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ROTC Programs Honor Campus Veterans

By Jenny Wells-Hosley

LEXINGTON, Ky. (Nov. 11, 2021) — For more than 100 years, Veterans Day (originally known as Armistice Day) offers an opportunity for those across the United States to come together to honor those who have served in the U.S. military, and show gratitude for their service and sacrifice.

Today, the University of Kentucky is honoring its own veterans, which include hundreds of students, faculty and staff.

“Each year on Nov. 11, we pay tribute to all American veterans and express our deep appreciation for their love of country and willingness to sacrifice,” said UK President Eli Capilouto. “At the University of Kentucky, our faculty, staff and student veterans enrich the lives of those around them and contribute to our community in profound ways. Our veterans are integral members of the UK family, and we are proud to celebrate and honor their service.”

The university will honor its campus veterans at the annual campus Veterans Day celebration 11:30 a.m. today in the Gatton Student Center Harris Ballroom, and on Zoom for those who cannot attend in person. The entire campus community is invited. Read more about today's celebration here.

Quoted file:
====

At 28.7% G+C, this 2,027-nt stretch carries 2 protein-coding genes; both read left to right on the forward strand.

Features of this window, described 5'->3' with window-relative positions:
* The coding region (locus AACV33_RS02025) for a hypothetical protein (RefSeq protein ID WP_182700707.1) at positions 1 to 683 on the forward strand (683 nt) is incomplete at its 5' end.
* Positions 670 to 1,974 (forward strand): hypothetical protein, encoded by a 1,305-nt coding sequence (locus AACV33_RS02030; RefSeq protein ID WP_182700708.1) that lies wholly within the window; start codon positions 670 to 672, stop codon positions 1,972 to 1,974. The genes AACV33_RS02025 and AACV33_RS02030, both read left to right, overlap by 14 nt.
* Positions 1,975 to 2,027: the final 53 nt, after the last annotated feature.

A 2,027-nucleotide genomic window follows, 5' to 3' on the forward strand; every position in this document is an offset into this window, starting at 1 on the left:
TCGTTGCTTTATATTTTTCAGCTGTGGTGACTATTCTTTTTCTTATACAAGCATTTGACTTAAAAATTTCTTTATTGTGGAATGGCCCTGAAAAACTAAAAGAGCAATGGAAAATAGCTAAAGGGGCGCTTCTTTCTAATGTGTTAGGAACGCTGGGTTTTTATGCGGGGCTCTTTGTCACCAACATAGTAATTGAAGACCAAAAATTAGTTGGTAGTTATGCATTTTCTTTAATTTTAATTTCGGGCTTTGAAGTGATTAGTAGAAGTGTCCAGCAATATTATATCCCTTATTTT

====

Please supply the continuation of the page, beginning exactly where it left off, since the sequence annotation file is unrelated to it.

The UK Air Force ROTC is also honoring veterans this week through multiple events. This past weekend, Air Force ROTC (from both UK and University of Tennessee) honored prisoners of war and those missing in action (POW/MIA) by completing a 5K run on campus. They ended the 5k with running the game ball onto the field for the UK vs. Tennessee football game. Air Force ROTC cadets also volunteered for the 2021 Veterans Affairs 5K on Nov. 7, and are volunteering for Lexington’s Week of Valor events going on this week. One Air Force ROTC cadre member — Staff Sgt. Libby Sheets — will be recognized at the UK women’s basketball game this evening for the #poWEr of Women campaign. Air Force ROTC will also have an all-female color guard of both UK Army and Air Force ROTC cadets at the game.

A&S faculty member Philipp J. Kraemer, Chellgren Endowed Chair for Undergraduate Excellence and professor of psychology, recalls his experiences. 

U.S. Marine Corps, corporal (E-4) for two years (one tour).

What inspired you to serve? I was without direction upon graduating from high school and a group of my friends thought the Marine Corps would “be cool.”

How has your military experience influenced your career/experience at UK? Despite the trauma, the experience eventually gave me the maturity, self-confidence and discipline to pursue a productive life. I cannot imagine choosing a career as a university professor without my Marine Corps experience.